I think I may know what you’re talking about. First, the way the exercise is printed out is confusing.
There’s different ways to do this exercise. You can practice each measure so that you play quarter notes on down bow, then up bow, then eighth notes down bow, then up bow, or alternating throughout, first starting on down bow, then up bow, etc.,
Second, I know when I first started, I had a hard time with slurs. I found that I got confused with groups of notes when I was concentrating on where I needed to change my bow direction.
I think having the left and right hands doing completely different things is confusing to our brains! My teacher refers to this as “Kerflooey” – when your one hand is doing something, & your other hand is getting screwed up.
Since the Red Violin video above is referenced, & she plays it alternating down & up bows moving through quarter, eighth, & 16th notes, I’ll gear my suggestion toward that:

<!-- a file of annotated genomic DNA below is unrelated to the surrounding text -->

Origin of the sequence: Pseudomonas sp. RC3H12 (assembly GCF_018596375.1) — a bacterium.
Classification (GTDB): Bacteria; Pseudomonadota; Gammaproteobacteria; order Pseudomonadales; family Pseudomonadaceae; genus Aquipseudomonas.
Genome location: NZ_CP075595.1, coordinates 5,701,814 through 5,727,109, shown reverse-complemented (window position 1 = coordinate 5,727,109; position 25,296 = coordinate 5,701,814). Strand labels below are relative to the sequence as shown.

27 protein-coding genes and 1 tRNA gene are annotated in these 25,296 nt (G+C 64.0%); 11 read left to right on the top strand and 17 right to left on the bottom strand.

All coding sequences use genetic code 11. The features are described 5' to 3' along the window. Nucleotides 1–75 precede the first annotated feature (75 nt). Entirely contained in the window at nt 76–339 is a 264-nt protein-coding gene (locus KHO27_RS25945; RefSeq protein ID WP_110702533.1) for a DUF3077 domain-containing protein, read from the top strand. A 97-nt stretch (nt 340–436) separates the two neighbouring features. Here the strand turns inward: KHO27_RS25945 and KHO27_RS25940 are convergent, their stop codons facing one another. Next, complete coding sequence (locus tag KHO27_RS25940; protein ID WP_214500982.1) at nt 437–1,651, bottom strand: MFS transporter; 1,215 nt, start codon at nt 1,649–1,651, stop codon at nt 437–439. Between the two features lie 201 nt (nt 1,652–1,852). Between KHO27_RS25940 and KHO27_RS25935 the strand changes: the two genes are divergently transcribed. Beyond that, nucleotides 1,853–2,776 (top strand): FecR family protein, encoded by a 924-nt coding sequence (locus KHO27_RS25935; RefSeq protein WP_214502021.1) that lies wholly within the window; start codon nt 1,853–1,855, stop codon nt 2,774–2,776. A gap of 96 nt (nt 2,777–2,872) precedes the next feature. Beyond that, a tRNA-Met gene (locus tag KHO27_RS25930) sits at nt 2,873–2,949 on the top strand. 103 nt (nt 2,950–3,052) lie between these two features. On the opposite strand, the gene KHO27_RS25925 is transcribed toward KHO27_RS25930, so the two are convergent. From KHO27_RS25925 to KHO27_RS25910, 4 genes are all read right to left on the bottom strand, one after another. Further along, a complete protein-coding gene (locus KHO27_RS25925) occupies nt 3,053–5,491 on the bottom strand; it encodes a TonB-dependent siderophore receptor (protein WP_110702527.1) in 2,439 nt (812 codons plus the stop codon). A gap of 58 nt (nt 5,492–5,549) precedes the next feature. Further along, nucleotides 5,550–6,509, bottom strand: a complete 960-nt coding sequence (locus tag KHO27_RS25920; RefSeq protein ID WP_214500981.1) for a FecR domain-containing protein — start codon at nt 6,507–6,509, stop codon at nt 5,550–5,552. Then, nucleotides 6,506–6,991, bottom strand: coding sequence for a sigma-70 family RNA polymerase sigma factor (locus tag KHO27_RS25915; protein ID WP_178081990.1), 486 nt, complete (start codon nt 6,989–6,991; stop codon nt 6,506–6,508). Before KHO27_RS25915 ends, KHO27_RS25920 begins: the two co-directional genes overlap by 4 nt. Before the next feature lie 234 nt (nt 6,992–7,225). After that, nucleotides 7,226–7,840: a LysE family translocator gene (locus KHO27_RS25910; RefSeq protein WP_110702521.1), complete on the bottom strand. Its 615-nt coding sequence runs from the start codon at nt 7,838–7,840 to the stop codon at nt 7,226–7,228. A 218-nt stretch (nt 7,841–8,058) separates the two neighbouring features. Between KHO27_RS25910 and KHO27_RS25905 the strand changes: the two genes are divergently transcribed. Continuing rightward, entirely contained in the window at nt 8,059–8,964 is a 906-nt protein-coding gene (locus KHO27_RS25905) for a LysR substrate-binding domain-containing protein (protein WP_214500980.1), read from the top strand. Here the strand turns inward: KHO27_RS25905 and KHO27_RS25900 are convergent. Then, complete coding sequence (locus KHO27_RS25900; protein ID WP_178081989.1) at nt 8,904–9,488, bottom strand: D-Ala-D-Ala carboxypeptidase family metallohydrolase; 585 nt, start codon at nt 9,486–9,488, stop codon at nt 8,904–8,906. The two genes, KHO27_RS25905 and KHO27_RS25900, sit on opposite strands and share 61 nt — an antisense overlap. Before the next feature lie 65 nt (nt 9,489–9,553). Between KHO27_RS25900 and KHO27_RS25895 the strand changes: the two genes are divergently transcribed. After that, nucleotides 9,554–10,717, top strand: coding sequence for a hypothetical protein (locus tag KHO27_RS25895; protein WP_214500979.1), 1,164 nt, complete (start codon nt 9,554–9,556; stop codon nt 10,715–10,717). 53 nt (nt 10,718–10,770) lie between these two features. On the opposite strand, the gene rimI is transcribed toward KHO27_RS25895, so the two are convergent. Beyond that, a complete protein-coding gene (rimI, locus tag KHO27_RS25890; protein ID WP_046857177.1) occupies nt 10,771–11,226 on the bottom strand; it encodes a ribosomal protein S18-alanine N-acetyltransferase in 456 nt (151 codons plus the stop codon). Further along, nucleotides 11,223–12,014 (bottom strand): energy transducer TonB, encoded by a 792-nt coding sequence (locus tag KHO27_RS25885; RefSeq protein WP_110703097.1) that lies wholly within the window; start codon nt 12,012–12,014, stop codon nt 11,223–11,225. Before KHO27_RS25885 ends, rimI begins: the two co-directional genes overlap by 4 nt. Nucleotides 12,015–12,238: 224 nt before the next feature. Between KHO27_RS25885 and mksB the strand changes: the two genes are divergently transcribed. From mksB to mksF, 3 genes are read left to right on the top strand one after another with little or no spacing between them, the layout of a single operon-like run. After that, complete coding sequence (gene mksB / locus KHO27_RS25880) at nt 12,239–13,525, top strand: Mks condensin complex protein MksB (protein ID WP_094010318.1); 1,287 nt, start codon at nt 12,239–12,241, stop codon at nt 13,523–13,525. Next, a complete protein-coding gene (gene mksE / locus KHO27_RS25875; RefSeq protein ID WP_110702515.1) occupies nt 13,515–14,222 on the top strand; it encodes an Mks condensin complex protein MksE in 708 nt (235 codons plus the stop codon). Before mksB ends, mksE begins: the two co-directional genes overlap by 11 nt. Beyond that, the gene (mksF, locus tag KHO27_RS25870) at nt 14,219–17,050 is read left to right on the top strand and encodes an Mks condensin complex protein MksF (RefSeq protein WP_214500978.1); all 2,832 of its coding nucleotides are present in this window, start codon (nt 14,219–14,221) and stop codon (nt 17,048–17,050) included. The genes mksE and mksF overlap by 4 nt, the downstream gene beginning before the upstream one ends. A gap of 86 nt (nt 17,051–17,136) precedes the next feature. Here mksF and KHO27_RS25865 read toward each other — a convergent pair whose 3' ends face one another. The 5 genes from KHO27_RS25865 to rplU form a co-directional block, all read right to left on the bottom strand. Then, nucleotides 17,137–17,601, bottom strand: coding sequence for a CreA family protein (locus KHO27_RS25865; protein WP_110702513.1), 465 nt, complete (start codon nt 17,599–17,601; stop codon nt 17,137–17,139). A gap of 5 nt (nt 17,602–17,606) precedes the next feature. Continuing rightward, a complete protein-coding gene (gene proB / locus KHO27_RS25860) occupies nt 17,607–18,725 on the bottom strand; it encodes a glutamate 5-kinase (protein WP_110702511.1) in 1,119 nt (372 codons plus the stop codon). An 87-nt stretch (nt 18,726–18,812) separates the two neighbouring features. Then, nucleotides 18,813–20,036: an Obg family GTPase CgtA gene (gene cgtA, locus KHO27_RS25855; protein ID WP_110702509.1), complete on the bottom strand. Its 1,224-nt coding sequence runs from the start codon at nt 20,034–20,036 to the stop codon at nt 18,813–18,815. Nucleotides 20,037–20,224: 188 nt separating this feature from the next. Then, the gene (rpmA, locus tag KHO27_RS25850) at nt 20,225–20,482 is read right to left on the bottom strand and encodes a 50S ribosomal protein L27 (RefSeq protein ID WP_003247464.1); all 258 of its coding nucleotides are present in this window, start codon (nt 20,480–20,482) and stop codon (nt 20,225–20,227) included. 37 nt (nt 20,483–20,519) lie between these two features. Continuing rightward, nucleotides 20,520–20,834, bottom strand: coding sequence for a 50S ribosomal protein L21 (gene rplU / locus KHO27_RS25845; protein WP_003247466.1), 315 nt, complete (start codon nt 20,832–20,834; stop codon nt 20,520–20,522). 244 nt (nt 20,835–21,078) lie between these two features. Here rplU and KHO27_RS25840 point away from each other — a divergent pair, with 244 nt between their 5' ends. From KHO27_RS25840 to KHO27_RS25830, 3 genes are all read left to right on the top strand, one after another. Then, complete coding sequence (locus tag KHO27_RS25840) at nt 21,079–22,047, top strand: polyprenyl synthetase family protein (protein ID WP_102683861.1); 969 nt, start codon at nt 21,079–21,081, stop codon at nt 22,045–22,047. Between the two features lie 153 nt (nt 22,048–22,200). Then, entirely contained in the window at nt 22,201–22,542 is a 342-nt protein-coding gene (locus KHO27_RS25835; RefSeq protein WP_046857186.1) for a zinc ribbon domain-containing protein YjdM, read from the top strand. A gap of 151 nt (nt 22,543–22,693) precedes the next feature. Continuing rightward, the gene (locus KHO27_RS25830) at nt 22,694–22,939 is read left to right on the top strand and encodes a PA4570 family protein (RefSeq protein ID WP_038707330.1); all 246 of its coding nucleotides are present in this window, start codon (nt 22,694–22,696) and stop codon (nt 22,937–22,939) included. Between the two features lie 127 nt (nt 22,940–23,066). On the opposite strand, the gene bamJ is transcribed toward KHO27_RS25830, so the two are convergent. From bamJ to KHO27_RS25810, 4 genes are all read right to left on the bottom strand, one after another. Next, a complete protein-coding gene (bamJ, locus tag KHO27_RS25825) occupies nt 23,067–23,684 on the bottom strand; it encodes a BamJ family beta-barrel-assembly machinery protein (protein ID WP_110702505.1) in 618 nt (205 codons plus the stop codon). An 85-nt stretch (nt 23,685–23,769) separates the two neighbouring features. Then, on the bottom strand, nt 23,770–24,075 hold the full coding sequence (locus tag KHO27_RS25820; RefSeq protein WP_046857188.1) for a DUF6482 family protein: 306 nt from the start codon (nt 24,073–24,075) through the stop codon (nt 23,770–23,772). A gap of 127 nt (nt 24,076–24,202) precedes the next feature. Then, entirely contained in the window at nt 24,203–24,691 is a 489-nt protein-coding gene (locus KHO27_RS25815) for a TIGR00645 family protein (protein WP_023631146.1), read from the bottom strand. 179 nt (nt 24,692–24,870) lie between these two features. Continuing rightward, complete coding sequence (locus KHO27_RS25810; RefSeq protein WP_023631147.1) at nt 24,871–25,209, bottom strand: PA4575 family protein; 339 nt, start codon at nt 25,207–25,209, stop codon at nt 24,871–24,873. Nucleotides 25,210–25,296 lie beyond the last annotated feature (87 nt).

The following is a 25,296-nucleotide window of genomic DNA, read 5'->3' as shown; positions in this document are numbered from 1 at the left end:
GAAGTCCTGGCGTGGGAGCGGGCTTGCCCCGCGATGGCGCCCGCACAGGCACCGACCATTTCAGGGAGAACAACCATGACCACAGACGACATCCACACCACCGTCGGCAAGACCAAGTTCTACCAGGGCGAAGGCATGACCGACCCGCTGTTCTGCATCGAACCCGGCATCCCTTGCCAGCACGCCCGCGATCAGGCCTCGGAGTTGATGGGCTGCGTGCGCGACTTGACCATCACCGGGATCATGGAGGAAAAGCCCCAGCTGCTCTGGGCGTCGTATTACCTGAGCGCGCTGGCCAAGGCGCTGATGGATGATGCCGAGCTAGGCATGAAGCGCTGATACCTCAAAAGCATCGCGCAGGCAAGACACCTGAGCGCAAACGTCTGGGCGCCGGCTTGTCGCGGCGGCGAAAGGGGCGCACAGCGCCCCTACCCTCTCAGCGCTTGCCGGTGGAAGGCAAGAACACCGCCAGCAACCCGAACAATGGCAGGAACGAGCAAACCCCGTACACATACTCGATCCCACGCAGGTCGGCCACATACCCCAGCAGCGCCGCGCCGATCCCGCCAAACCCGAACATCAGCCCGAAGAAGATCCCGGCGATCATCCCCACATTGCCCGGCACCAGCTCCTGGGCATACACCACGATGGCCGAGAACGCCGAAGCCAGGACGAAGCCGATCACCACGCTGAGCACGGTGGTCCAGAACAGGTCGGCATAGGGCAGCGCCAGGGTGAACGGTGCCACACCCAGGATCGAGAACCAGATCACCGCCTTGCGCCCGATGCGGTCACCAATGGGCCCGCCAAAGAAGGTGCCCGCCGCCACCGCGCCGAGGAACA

- Play the 1st 4 notes (measure 1) on the down bow only – slow (quarter note speed), then stop. Reset your bow to play these 4 notes again on the down bow again, & then stop. Stopping allows you to think about what you're doing. Repeat this several times.
- Play the 1st 4 notes (measure 1) on the up bow only – slow (quarter note speed), then stop. Reset your bow to play these 4 notes again on the up bow again, & then stop. Repeat this several times.
- Now play measure 1 again like you did in #1 on down bow with quarter notes (1, 2, 3, 4) & stop. Reset bow to play down bow again, & play measure 1 with eighth notes on the down bow (twice the speed , playing the 4 notes twice 1 & 2 & 3 & 4 &= A B C B A B C B), & then stop. Repeat this several times, first playing the quarter notes down bow, reset, then playing the eighth notes.
- Do the same as #3, but now do it on the up bow. Repeat several times.
- Now play measure 1 four notes (quarter notes), down bow, & stop. Then play measure 1 eighth notes (like in #4) on the up bow, & stop. Do this several times, alternating down bow 4 notes-stopping-then up bow for the eight notes.